Comics You Might Have Missed: Queen, The Sisters, Iron Empress
These days, it's not disingenuous to say that there is a plethora of comics to choose from. Mainstream or indie, floppy or web comic, in every flavor, genre, and style you can think of. And, if you're a writer or artist on a creator-owned project, it's difficult to get noticed in such a deep, heavily saturated market. So, I want to take a bit of time and go over some of the comics that have made it to my inbox that you might have missed.
Before we begin, here are some rules:
- This isn't going to be a standard, in-depth, rambling Magen Cubed review.
- This is going to be a list of comics that I found worth talking about, for one reason or another.
- No Good, no Bad, just Interesting.
- I'm going to try to only discuss comics that you can read or purchase for yourself.
Queen #1 by writer Jamie Me, artist Bernard Gita, and colorist Sean Callahan
Queen is a British political thriller graphic novel. Rife with corruption, manipulation, and a fair bit of murder, this particular project got my attention for its subject matter. Many politically-themed comics I encounter over here in America focus on fairly stereotypical scandals and conspiracies. Our political intrigue tends to be both very shooty and very sexy. Queen, however, is definitely not from what I've read up until this point.
I appreciate the setting and the protagonist, Deputy Prime Minister Emily Green, for the circumstances she finds herself thrust into. She's a political leader, a mother, and a woman now making choices that will affect her entire country. It's refreshing, and I like how it grounds the story in real-world stakes. At a time when political scandal and tumult dominates the daily headlines, this project definitely feels topical and relevant.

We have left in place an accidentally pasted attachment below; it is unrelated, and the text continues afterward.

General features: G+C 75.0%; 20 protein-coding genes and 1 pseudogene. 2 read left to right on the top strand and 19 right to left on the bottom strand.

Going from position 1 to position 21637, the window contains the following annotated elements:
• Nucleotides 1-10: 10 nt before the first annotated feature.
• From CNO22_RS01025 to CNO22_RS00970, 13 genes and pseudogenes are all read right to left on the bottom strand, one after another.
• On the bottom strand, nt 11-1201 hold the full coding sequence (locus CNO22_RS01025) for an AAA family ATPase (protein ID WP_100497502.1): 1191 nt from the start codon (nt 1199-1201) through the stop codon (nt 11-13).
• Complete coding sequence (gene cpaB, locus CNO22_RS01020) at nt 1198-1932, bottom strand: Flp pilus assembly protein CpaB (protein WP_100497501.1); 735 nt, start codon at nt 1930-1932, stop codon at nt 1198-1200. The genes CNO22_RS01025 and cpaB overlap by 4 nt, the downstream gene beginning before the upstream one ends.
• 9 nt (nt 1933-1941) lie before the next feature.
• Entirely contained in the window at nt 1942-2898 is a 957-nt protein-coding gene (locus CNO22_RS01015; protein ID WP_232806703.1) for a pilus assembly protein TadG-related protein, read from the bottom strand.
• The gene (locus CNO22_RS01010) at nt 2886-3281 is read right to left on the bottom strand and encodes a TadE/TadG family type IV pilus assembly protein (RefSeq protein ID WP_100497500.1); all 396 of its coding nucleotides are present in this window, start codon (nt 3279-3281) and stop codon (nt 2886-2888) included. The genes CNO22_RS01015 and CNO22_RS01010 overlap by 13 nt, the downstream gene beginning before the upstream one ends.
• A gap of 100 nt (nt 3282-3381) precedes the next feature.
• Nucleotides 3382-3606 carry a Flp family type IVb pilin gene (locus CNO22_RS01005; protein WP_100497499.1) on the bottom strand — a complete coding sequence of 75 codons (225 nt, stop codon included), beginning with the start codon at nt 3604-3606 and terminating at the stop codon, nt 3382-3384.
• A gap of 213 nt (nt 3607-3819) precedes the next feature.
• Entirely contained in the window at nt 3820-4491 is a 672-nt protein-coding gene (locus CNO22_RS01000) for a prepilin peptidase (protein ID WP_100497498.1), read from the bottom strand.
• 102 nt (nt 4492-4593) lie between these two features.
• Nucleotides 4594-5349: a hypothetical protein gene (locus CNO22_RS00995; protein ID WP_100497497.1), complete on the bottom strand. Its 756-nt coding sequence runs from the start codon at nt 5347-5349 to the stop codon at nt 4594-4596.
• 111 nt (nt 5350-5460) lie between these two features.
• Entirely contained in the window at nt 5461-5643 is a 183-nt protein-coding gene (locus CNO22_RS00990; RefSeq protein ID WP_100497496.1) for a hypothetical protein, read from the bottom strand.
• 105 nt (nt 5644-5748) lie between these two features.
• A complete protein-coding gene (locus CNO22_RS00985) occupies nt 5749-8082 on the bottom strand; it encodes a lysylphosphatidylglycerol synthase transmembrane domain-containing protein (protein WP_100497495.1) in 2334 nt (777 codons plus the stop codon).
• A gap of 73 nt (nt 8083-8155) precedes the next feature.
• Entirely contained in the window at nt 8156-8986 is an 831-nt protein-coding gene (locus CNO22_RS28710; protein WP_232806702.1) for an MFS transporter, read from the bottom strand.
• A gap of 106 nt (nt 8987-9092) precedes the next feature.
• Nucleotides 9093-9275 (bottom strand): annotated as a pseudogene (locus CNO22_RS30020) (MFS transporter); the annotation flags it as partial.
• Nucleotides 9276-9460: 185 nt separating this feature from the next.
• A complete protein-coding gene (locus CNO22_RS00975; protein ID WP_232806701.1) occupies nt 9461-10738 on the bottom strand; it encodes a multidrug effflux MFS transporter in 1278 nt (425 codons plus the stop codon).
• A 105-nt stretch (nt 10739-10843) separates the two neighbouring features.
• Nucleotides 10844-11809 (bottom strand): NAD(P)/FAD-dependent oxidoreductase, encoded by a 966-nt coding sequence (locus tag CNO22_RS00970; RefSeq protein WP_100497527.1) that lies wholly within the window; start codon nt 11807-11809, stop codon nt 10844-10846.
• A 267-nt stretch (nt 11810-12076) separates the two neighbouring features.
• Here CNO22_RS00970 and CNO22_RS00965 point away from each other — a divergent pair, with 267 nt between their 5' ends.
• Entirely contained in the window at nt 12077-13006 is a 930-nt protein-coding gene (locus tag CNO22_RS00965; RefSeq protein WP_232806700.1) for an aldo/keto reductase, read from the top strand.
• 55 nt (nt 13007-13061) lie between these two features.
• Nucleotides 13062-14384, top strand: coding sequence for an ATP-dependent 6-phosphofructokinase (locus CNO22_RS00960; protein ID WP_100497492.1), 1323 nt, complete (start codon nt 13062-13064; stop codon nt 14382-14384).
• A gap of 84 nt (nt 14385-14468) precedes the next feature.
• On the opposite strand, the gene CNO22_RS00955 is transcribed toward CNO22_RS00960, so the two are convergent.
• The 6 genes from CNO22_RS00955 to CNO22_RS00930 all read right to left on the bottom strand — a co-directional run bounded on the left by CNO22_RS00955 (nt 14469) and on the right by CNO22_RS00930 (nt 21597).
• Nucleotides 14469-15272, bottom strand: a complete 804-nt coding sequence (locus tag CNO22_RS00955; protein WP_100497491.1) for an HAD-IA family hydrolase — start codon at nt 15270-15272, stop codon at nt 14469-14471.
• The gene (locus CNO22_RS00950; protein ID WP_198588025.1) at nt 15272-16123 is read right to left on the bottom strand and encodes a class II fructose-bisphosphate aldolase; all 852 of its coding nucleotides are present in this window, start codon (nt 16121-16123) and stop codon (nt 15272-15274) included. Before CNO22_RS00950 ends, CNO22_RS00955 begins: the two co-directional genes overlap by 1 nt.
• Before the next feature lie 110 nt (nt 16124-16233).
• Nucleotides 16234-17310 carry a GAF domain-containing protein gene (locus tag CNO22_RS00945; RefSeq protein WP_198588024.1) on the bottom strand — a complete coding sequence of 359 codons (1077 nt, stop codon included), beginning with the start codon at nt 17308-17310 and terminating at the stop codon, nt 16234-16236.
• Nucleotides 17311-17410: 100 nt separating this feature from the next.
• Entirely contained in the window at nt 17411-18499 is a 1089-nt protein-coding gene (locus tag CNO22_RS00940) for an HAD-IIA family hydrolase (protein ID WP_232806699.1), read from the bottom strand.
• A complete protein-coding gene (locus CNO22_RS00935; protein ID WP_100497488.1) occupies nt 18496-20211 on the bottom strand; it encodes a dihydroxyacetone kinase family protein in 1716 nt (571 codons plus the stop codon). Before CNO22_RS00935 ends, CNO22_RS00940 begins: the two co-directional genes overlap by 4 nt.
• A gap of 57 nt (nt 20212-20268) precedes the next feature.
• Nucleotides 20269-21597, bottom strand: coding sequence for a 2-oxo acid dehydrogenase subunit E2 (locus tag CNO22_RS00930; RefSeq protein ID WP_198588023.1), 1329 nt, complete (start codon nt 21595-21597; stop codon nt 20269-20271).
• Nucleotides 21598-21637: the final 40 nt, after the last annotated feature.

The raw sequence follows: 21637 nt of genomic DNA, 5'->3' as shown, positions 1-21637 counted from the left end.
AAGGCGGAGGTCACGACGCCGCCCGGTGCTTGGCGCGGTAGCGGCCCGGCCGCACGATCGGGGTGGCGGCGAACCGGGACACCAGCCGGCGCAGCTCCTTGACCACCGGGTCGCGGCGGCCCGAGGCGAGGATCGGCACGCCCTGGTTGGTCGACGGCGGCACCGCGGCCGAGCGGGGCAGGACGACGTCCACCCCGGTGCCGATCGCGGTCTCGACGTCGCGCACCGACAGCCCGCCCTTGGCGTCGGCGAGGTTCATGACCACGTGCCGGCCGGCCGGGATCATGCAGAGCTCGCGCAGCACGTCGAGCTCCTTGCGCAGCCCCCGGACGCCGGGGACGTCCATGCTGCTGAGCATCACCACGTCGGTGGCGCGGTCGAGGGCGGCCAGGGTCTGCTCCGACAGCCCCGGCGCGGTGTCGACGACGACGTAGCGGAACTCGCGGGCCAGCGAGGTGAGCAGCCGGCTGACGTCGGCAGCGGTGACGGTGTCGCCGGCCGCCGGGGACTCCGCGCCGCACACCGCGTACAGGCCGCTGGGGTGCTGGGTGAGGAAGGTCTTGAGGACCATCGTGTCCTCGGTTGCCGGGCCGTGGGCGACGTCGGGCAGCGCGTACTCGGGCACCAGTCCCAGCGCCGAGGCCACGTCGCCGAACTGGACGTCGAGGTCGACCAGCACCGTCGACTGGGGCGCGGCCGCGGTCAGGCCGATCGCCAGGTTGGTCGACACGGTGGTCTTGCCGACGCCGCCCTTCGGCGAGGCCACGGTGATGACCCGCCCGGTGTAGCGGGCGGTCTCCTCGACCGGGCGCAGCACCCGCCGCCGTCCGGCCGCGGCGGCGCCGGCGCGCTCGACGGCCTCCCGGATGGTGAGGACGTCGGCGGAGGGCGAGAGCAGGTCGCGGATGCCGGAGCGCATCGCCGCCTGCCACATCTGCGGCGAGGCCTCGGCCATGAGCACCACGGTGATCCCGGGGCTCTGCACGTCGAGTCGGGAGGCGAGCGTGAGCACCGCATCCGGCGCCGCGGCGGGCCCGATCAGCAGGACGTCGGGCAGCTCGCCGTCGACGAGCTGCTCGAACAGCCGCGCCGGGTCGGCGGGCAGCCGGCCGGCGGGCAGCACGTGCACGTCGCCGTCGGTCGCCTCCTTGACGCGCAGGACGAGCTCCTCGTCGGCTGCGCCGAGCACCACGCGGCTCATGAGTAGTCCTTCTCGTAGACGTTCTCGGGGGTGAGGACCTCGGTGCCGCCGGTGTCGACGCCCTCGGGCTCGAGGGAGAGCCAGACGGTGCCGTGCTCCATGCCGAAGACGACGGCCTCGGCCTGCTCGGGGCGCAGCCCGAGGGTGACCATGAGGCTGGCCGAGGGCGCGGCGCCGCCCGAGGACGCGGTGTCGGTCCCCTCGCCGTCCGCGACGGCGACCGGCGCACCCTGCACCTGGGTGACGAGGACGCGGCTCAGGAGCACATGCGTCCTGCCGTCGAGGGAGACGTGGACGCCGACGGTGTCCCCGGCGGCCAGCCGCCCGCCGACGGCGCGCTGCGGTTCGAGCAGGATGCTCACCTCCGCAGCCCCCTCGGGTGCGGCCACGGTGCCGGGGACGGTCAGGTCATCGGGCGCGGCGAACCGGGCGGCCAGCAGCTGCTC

I have only read the first chapter, so I can't speak to the rest of the graphic novel. Also, from my understanding, the project is currently on hiatus, and is seeking publication. However, if you're interested in this comic, the first six pages are up and free to read on Tapastic. Subscribe and keep an eye out on this one.
The Sisters by artist Peter Violini and writer Brian Richmond
Billed as "an urban fantasy comic about three siblings dealing with a modern Satanic Panic in the Greater Boston Area," The Sisters is a trip. The monsters are gruesome, the lore is interesting, and the characters are certainly memorable. I find Violini's style to be irreverent in the best way possible. His line work oscillates between gory and comical on a dime, sometimes on the same page and in the same panel. Violini also wields wild anatomical/character diversity that is never afraid to be ugly to make a point. The characters can be both funny and quirky, or they can be violent and brutal. This visual flexibility helps convey the very weird, very dangerous world they inhabit.
Another thing I appreciate is this comic's commitment to interesting design. All the characters are highly individualized but so too are the pages themselves, employing some really out-of-the-box choices. There were times reading the comic that I found myself sitting back to just admire the robust visual storytelling. The occult imagery and vibrant color palettes pack a punch, leaving the reader with some really lasting impressions. This comic is just wild from start to finish, so trust me when I say it's definitely worth checking out.
Iron Empress by SoloSetup
If political intrigue and frenetic occult horror isn't your scene, you might like to try Iron Empress. Shifting gears to a far more quiet adventure-fantasy setting, this comic features a lush world with some intriguing world-building and story threads so far. It follows the exploits of the young, stubborn queen Kasora, rising to power under the shadow of her warmongering grandfather. The plot is familiar hero's journey fare, but approaches it from an interesting angle.
What I enjoy about this comic is how peaceful it is. SoloSetup's use of soft, heavily-textured inks and gentle shading gradation gives the characters a light, otherworldly presence on the page. The nature scenes are solemn and beautifully detailed; mountain ranges and dense forests are empty, imbuing the world with a silent, haunting quality. It's something like a storybook rather than a standard adventure comic, and it makes for a relaxing reading experience so far. I recommend giving this comic a peek.